Controlled Clinical Trial
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Surgeon performed ultrasound facilitates minimally invasive parathyroidectomy by the focused lateral mini-incision approach.

BACKGROUND: Minimally invasive parathyroidectomy (MIP) is now widely accepted where a single adenoma can be localized preoperatively. In our unit, MIP is offered once a parathyroid adenoma is localized with a sestamibi (MIBI) scan, with or without a concordant neck ultrasound. The aim of this study was to compare the accuracy of surgeon performed ultrasound (SUS) with radiologist performed ultrasound (RUS) in the localization of a parathyroid adenoma in MIBI-positive primary hyperparathyroidism (PHPT).

PATIENTS AND METHODS: This is a prospective study of patients undergoing parathyroidectomy for sporadic primary hyperparathyroidism (PHPT) from April 2005 to October 2006 at the University of Sydney Endocrine Surgical Unit. Patients were then divided into those who underwent preoperative RUS or SUS.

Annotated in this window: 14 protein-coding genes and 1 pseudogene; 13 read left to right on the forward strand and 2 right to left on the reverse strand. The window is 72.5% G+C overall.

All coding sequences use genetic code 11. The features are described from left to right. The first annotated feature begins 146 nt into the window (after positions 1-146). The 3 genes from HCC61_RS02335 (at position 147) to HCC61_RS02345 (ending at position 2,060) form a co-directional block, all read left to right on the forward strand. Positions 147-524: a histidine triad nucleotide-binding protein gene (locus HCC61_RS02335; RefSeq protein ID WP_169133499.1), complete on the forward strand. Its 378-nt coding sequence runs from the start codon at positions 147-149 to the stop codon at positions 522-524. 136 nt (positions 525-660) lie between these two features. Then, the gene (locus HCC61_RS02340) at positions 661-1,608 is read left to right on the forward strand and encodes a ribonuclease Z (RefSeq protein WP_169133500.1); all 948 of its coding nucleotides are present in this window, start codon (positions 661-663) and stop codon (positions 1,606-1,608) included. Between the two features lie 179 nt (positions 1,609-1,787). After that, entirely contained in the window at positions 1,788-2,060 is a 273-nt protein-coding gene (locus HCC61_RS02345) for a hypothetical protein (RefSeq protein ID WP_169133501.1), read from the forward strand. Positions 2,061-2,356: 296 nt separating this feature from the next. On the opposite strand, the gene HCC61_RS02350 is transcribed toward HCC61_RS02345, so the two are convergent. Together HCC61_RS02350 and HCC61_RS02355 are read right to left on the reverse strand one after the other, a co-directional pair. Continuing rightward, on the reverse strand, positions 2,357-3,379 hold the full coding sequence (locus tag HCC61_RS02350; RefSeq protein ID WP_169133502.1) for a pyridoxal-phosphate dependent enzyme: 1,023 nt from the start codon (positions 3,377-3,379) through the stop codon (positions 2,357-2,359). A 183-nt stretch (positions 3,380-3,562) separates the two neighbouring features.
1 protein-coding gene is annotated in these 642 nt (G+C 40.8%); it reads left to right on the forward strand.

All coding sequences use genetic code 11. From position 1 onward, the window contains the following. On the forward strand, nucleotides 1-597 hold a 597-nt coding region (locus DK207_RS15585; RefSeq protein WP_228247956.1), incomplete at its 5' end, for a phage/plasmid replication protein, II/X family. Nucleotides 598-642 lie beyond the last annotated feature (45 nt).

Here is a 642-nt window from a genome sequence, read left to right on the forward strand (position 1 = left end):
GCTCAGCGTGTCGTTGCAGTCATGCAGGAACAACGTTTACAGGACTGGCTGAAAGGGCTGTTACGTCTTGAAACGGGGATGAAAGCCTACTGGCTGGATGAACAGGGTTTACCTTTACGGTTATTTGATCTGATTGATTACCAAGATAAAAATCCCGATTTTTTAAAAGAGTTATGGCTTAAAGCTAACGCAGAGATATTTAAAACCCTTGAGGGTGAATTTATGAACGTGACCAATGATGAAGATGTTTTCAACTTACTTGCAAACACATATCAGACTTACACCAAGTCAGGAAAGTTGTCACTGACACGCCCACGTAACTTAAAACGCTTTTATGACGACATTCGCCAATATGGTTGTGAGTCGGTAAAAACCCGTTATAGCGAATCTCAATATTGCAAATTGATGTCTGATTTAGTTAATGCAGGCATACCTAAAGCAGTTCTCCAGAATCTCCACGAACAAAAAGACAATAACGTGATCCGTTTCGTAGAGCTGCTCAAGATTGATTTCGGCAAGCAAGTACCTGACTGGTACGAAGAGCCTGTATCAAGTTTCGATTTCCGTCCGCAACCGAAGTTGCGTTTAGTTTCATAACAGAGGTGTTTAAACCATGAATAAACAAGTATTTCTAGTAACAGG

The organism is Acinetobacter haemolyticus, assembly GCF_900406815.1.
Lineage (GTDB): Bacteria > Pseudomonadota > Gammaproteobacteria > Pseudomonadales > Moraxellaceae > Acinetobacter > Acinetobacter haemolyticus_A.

RESULTS: Two-hundred eighteen patients formed the study group. One hundred forty-eight (66%) patients had RUS and 87 (39%) had SUS. Overall, RUS correctly localized the parathyroid adenomas in 121 of 148 (82%) patients. Surgeon performed ultrasound correctly localized the abnormal parathyroid adenoma in 72 of 87 (83%) of cases. There was no significant difference in the proportion of patients with single gland disease, double adenomas, or hyperplasia correctly localized by SUS or RUS. Incorrect interpretation of ultrasound imaging was due to cystic degeneration in thyroid nodules, lymph nodes, retro-esophageal location of adenomas and ectopic and small parathyroid glands.

CONCLUSIONS: Surgeon performed ultrasound is a useful adjunctive tool to MIBI localization for facilitating MIP and when performed by experienced parathyroid surgeons, it can achieve accuracy rates equivalent to that of a dedicated parathyroid radiologist.

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